Bombardier Makes Big Landing in Northern Ireland
with 1,200-Worker Belfast Expansion
It was possibly some of the sweetest news sounded out in Belfast since Van Morrison first loosed his dulcet tones where the streets have no names:
In what ranks as perhaps the strongest endorsement of Northern Ireland's efforts to increase the national peace, Bombardier Aerospace (www.aerospace.bombardier.com) is adding 1,200 workers at its Belfast operation.
Speaking in Belfast as the company announced its plans, Bombardier Aerospace President and Chief Operating Officer Michael Graff said: "Continuing strong demand for many Bombardier aircraft products, coupled with our desire to shorten delivery lead times, is driving a realignment of our manufacturing plan."
Bombardier's already significant presence in Northern Ireland made the nation the logical spot for that realignment, top management at the business unit of Quebec-based Bombardier Aerospace (www.bombardier.com) decided. With 5,763 workers, Bombardier is Northern Ireland's largest manufacturing employer.
Moreover, the world's third-largest civil airframe manufacturer was enamored with the productivity of its operations in Northern Ireland, Graff explained.
"Significant parts of the CRJ, Challenger and Global Express are already designed and built in Northern Ireland," he said. "Facilities and technology in Northern Ireland are world class, and our employees here are helping our company compete successfully in a very demanding global marketplace. [S]o the decision to place more of the manufacturing load on Belfast was both logical and natural."
"This new business reflects the success of Bombardier Aerospace in the marketplace and our local operation's outstanding track record in engineering excellence, product quality and on-time delivery," Graff continued. "We have an exceptionally strong skills base and our productivity in Belfast ranks with the best in the group."
The venture outside its Canadian headquarters nation is anything but new for Bombardier, a diversified a leading manufacturer of business jets, regional aircraft, rail transportation equipment and motorized recreational products. More than 90 per cent of its revenues are generated outside Canada, and it has 56,000 employees in 12 nations in Asia, Europe and North America.
Over the next two years, the decision to add 1,200 workers will expand the company's Belfast-based workforce by 20 per cent.
Bombardier's Belfast-area expansion investment will be focused primarily in plant and equipment, product development, and employee training, company officials explained. As a result of the expansion, the production rate for the major components in the CRJ 100/200 series that are already produced in Belfast will significantly increase, they added.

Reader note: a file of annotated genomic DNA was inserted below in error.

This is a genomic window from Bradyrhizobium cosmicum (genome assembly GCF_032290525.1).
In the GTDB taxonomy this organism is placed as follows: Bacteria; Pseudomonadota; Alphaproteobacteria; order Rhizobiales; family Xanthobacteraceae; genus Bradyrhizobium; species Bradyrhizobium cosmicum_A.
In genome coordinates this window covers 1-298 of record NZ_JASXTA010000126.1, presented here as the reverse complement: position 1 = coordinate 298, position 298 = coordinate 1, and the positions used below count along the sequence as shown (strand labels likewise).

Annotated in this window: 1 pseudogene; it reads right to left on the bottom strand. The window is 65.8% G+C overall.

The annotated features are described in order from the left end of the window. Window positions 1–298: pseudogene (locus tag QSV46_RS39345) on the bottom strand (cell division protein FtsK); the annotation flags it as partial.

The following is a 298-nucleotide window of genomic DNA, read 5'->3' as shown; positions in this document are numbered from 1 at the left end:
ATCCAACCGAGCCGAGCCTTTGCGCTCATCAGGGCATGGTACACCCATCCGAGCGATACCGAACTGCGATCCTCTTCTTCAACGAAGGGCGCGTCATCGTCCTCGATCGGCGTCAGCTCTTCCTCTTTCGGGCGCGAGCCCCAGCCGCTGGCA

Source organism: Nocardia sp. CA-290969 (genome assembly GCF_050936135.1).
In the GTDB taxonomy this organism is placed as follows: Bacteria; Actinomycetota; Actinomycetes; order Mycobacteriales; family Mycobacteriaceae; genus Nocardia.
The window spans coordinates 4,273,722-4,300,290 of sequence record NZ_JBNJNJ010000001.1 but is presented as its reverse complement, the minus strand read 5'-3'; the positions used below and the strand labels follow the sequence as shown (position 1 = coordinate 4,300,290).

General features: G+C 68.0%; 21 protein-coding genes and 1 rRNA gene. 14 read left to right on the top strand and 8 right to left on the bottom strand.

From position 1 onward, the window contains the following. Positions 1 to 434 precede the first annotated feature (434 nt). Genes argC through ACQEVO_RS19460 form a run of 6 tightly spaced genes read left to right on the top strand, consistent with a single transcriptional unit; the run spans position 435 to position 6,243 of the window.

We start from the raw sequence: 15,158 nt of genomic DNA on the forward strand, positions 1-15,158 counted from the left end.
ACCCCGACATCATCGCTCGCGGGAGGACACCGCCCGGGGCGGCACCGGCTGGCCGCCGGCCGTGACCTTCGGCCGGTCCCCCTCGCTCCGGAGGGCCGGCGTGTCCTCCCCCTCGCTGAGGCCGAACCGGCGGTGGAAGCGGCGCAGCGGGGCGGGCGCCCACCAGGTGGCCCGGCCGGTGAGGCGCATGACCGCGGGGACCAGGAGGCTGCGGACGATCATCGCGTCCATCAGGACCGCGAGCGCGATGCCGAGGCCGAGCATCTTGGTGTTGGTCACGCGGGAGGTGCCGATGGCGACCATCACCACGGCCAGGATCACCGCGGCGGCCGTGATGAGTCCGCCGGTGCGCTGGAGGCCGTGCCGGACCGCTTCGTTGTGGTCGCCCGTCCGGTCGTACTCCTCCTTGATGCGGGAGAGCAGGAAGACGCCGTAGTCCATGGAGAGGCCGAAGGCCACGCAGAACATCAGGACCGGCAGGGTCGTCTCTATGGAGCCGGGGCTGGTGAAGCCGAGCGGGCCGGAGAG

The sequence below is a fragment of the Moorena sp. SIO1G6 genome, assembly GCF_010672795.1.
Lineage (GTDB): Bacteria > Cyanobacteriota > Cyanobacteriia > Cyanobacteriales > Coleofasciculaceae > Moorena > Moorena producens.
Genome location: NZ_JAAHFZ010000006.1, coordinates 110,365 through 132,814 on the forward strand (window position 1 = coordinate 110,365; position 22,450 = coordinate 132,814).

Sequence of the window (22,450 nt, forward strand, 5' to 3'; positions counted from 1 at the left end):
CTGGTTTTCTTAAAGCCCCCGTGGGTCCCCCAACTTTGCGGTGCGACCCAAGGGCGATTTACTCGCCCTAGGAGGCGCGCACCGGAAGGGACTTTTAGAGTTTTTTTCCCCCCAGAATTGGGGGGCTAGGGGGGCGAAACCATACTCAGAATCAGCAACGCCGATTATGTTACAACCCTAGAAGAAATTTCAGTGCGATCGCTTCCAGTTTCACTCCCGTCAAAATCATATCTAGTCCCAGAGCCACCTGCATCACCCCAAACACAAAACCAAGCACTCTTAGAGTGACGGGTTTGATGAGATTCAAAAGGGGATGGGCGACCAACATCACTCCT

The expansion will also mean that the Belfast operation will take on additional aircraft work on the Canadair Regional Jet (CRJ) airliner, the Challenger 604 intercontinental business jet, and the Bombardier Global Express ultra long-range business aircraft.
The Bombardier expansion continues the substantial investment that the company has made since acquiring the Belfast operations from the UK government in 1989. David Trimble, Northern Ireland First Minister, commented on that history at the latest Bombardier expansion's announcement.
"Bombardier has already invested $1.35 billion in Northern Ireland since acquiring Shorts from the government in 1989. [It] is clearly signaling to other global companies that it has tremendous faith in the superb design and engineering skills available here and will further strengthen our knowledge-base," Trimble said.
Ken Brundle, executive vice-president of operations for Bombardier Aerospace concurred with the First Minister's assessment:
"These new manufacturing responsibilities are a strong endorsement of our Northern Ireland operation and a clear expression of confidence in our people," Brundle asserted.
"This is an important day for Bombardier and Northern Ireland," Brundle continued. "This expansion of our operations, and the new jobs that come with it will have a positive effect on the UK economy and particularly Northern Ireland. Our supplier network across the rest of the UK and Europe will also benefit from the opportunity to increase their business with Bombardier."
The 1,200-worker expansion may be followed by more expansion investment, Bombardier officials suggested as the project was announced.
Said Graff, "These are extremely significant contracts strengthening the company's existing role within Bombardier Aerospace programs and will mean the Northern Ireland operation becoming the supplier of further major aero-structures."
Northern Ireland Deputy First Minister Sťamus Mallon, who called the Bombardier decision "a clear signal that Northern Ireland is capable of competing for and winning global business," also alluded to the nation's long efforts to establish a lasting peace:
"Our new political institutions must strive to create new economic opportunities such as this that will have a real and lasting impact on people's lives," Mallon said. "I am also delighted that the benefits of this expansion are open, not only to our talented young people from our schools and universities, but also to many who were previously long term unemployed.
"We must work together to build on our economic potential as an excellent location for the supply of goods and services worldwide."
First Minister Trimble -- who's been such a force in trying to heal the nation's rifts that he won the 1998 Nobel Peace Prize -- sounded a similarly hopeful note.
"This is an extremely important endorsement of Northern Ireland as a high-tech manufacturing location by a leading global corporation as we seek to build a more stable and prosperous future for everyone," Trimble asserted.
©2000 Conway Data, Inc. All rights reserved. Data is from many sources and is not warranted to be accurate or current.